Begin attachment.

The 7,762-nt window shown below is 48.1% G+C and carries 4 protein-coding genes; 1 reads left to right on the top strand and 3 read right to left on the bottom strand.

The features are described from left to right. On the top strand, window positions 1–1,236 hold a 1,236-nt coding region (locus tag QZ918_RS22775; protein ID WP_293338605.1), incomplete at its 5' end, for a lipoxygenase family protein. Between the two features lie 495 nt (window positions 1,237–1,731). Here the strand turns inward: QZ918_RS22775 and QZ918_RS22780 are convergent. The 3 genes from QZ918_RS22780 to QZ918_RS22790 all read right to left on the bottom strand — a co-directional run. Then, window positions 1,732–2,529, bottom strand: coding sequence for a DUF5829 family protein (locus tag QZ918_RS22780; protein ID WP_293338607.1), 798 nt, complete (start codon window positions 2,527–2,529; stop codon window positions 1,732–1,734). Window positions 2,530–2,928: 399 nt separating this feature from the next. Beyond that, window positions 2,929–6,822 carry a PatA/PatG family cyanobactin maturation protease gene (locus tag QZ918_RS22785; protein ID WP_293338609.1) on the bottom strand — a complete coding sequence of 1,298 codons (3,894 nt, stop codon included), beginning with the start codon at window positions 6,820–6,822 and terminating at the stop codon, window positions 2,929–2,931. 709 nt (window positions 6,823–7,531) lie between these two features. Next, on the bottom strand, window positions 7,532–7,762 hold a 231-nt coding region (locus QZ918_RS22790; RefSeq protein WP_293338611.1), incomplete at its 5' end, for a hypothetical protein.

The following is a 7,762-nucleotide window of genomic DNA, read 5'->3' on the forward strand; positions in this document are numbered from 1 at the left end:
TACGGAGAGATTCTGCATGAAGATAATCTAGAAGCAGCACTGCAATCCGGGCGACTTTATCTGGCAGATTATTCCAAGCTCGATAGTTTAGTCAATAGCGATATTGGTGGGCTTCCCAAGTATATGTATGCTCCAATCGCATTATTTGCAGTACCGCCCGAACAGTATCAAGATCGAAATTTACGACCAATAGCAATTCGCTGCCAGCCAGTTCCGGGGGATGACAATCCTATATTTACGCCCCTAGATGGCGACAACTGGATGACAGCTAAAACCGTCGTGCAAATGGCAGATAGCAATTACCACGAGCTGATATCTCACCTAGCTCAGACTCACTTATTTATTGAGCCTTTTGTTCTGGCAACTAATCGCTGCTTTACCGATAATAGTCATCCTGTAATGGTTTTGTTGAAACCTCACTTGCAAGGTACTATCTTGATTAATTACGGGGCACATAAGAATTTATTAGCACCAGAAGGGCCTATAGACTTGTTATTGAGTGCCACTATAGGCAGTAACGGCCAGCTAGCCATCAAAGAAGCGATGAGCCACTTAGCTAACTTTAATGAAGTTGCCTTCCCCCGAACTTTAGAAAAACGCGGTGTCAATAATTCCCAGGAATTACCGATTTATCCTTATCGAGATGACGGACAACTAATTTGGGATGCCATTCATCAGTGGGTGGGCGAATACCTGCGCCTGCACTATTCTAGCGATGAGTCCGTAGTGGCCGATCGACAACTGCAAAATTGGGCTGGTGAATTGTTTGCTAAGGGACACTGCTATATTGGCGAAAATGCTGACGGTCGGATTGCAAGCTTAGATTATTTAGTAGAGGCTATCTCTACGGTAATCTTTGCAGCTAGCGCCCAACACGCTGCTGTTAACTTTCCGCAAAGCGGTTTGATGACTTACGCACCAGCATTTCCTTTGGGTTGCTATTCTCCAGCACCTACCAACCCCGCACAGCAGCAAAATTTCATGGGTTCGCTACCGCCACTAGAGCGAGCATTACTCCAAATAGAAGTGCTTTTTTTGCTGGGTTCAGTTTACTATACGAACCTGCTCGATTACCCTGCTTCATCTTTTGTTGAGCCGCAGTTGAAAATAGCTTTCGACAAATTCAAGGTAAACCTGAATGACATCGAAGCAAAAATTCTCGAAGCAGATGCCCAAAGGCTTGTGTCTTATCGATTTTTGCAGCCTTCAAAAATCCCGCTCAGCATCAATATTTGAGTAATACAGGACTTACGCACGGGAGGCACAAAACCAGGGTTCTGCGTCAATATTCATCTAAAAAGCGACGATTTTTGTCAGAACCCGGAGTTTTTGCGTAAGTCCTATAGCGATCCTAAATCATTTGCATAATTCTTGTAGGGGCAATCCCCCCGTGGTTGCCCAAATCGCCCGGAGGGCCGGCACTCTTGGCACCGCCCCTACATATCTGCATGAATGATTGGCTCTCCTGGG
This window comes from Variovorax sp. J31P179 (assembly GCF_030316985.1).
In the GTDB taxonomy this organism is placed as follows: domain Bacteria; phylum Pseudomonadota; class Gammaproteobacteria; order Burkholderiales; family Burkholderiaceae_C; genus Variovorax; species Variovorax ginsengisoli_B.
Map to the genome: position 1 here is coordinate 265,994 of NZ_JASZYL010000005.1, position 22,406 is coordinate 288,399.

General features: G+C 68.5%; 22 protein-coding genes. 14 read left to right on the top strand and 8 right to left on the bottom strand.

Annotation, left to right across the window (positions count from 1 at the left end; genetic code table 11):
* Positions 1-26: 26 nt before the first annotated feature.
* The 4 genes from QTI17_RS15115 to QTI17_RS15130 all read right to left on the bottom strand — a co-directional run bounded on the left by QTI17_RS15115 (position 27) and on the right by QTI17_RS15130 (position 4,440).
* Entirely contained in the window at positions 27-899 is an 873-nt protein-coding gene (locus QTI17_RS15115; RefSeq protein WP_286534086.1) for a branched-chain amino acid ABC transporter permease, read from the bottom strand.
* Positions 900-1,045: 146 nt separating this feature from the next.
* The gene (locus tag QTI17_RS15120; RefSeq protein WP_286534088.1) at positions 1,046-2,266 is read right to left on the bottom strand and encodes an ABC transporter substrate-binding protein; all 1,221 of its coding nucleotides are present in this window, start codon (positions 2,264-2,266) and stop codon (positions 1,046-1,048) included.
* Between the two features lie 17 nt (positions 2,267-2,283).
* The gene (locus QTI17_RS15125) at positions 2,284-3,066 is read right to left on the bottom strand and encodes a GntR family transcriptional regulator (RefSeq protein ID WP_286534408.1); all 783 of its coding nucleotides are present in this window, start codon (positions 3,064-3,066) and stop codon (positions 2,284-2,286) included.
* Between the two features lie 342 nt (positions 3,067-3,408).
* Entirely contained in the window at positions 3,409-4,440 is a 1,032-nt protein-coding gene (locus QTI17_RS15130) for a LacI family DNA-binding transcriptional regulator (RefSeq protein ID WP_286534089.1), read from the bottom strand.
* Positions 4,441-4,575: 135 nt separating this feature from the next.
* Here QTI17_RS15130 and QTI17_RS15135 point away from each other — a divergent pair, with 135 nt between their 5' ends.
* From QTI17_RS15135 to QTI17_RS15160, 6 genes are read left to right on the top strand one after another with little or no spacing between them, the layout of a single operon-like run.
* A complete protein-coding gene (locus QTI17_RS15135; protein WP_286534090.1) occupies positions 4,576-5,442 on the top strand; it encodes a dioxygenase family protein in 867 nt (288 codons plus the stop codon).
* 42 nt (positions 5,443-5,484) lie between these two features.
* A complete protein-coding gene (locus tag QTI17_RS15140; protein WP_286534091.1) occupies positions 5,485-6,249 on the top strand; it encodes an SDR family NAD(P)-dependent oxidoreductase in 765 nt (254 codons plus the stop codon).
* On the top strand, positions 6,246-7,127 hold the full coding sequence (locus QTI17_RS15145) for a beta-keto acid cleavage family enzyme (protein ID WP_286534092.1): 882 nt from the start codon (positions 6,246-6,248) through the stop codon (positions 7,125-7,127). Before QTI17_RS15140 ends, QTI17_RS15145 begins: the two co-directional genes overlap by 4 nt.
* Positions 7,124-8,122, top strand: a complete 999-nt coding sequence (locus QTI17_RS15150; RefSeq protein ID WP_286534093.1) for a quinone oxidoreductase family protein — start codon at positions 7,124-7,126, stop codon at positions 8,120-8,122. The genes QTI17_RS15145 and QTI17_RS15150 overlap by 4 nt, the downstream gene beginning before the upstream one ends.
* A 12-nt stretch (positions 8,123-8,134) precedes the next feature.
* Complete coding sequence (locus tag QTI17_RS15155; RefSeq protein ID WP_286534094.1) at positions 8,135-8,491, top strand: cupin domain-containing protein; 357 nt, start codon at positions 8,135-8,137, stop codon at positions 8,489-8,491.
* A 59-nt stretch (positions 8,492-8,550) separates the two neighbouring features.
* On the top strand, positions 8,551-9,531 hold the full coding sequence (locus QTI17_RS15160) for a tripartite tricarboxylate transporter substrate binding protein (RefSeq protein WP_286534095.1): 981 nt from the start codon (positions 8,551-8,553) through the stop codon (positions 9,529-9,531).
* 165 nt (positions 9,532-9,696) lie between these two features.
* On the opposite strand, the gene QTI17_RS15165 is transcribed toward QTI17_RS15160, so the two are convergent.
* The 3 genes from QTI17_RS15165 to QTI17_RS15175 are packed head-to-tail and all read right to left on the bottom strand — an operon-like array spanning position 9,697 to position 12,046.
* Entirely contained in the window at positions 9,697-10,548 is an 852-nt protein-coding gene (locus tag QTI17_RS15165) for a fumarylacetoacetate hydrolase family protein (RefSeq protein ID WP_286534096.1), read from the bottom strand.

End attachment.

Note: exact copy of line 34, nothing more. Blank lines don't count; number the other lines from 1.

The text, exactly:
* Entirely contained in the window at positions 9,697-10,548 is an 852-nt protein-coding gene (locus tag QTI17_RS15165) for a fumarylacetoacetate hydrolase family protein (RefSeq protein ID WP_286534096.1), read from the bottom strand.